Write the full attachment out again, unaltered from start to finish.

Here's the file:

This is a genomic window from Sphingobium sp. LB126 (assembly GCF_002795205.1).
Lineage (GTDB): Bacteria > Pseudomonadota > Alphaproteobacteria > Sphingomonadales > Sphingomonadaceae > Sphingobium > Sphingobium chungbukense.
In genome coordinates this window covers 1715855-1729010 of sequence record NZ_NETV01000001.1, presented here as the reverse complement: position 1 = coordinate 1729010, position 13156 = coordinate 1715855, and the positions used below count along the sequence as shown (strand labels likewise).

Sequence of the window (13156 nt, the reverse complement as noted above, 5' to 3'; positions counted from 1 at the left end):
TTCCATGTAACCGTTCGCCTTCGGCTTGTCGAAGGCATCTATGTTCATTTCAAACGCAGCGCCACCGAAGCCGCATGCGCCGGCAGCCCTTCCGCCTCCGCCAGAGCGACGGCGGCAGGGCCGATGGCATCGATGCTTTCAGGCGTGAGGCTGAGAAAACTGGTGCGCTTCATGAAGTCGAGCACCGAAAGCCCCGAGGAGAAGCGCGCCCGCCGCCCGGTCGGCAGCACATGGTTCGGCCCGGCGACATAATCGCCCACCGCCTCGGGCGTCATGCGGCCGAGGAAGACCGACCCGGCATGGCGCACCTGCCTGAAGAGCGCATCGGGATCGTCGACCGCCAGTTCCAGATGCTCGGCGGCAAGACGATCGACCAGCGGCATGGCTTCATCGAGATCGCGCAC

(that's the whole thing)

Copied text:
This is a genomic window from Sphingobium sp. LB126 (assembly GCF_002795205.1).
Lineage (GTDB): Bacteria > Pseudomonadota > Alphaproteobacteria > Sphingomonadales > Sphingomonadaceae > Sphingobium > Sphingobium chungbukense.
In genome coordinates this window covers 1715855-1729010 of sequence record NZ_NETV01000001.1, presented here as the reverse complement: position 1 = coordinate 1729010, position 13156 = coordinate 1715855, and the positions used below count along the sequence as shown (strand labels likewise).

Sequence of the window (13156 nt, the reverse complement as noted above, 5' to 3'; positions counted from 1 at the left end):
TTCCATGTAACCGTTCGCCTTCGGCTTGTCGAAGGCATCTATGTTCATTTCAAACGCAGCGCCACCGAAGCCGCATGCGCCGGCAGCCCTTCCGCCTCCGCCAGAGCGACGGCGGCAGGGCCGATGGCATCGATGCTTTCAGGCGTGAGGCTGAGAAAACTGGTGCGCTTCATGAAGTCGAGCACCGAAAGCCCCGAGGAGAAGCGCGCCCGCCGCCCGGTCGGCAGCACATGGTTCGGCCCGGCGACATAATCGCCCACCGCCTCGGGCGTCATGCGGCCGAGGAAGACCGACCCGGCATGGCGCACCTGCCTGAAGAGCGCATCGGGATCGTCGACCGCCAGTTCCAGATGCTCGGCGGCAAGACGATCGACCAGCGGCATGGCTTCATCGAGATCGCGCAC